II. DISCUSSION

         A. Johnson Claim

         Section 924(c) imposes a mandatory consecutive term of imprisonment for using or carrying a firearm “during and in relation to a crime of violence.” 18 U.S.C. § 924(c)(1)(A). The statute provides two definitions of a crime of violence. Under § 924(c)'s so-called “force clause, ” a crime of violence is a felony that “has as an element the use, attempted use, or threatened use of physical force against the person or property of another.” Id. § 924(c)(3)(A). Under § 924(c)'s “residual clause, ” a crime of violence is a felony “that by its nature, involves a substantial risk that physical force against the person or property of another may be used in the course of committing the offense.” Id. § 924(c)(3)(B).

         Here, petitioner argues that armed bank robbery does not satisfy either definition of a crime of violence. He first contends that the residual clause is unconstitutionally vague under Johnson, which invalidated a similar clause in the Armed Career Criminal Act, id. § 924(e)(2)(B), and Welch v. United States, 136 S.Ct. 1257 (2016), which found Johnson retroactive on collateral review. Petitioner thus argues that the residual clause cannot support his conviction and sentence under § 924(c). Additionally, petitioner maintains that armed bank robbery does not constitute a crime of violence under the force clause, because one could theoretically be convicted of armed bank robbery without intentionally using, threatening to use, or attempting to use physical force.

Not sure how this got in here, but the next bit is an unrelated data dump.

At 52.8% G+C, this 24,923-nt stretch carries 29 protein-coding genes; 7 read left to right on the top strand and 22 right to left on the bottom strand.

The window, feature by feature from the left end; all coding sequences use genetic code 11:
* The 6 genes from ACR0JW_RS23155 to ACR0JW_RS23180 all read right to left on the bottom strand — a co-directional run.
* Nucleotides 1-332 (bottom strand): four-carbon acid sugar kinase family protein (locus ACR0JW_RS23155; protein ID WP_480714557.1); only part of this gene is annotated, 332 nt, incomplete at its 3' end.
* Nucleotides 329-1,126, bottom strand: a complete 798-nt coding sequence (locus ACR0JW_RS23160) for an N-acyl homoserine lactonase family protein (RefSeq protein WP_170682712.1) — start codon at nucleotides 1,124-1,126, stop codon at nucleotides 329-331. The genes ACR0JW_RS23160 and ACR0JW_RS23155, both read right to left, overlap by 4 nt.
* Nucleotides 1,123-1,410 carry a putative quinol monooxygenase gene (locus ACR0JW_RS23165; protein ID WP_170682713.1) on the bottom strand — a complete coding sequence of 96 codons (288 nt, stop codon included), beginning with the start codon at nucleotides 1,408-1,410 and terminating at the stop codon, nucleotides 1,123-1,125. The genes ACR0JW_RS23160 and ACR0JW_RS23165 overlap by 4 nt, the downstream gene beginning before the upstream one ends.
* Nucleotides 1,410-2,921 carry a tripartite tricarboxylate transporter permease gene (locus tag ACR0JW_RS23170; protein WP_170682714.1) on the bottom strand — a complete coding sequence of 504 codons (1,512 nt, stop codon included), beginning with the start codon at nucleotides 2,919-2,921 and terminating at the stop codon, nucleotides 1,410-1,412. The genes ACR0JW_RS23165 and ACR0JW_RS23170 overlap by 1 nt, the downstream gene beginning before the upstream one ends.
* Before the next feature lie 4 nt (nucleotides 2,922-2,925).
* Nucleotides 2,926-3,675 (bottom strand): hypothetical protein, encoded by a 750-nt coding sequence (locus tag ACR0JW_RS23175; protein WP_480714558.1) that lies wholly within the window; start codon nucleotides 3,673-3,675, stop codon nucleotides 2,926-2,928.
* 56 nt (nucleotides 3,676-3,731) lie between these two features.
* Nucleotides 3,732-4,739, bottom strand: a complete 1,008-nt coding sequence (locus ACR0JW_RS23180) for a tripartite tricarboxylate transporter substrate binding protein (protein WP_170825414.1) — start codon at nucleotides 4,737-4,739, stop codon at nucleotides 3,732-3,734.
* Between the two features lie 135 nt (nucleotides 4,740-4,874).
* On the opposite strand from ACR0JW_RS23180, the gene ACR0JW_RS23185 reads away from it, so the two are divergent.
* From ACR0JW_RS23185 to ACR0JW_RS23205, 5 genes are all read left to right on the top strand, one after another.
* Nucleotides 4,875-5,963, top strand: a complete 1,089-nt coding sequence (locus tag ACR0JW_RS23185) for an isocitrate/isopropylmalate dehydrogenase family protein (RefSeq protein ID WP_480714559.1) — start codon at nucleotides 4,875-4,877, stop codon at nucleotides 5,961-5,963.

The Ninth Circuit's decision in Watson forecloses petitioner's claim. Like petitioner, the Watson petitioners argued that their convictions for using a firearm during a crime of violence were unlawful because the predicate offense-armed bank robbery (18 U.S.C. § 2113)-did not qualify as a crime of violence for purposes of § 924(c). The court squarely rejected that argument, without reaching the residual clause's constitutionality. Even the least violent form of bank robbery-bank robbery by intimidation-“requires at least an implicit threat to use the type of violent physical force necessary to” satisfy the force clause. Watson, 881 F.3d at 785 (quoting United States v. Gutierrez, 876 F.3d 1254, 1257 (9th Cir. 2017) (per curiam)). Bank robbery by intimidation also meets the mens rea requirement for a crime of violence. Id. Therefore, bank robbery under § 2113(a) invariably qualifies as a crime of violence for purposes of § 924(c). Because an armed bank robbery conviction under §§ 2113(a) and (d) “cannot be based on conduct that involves less force than an unarmed bank robbery requires, ” armed bank robbery also constitutes a crime of violence under § 924(c). Id. at 786.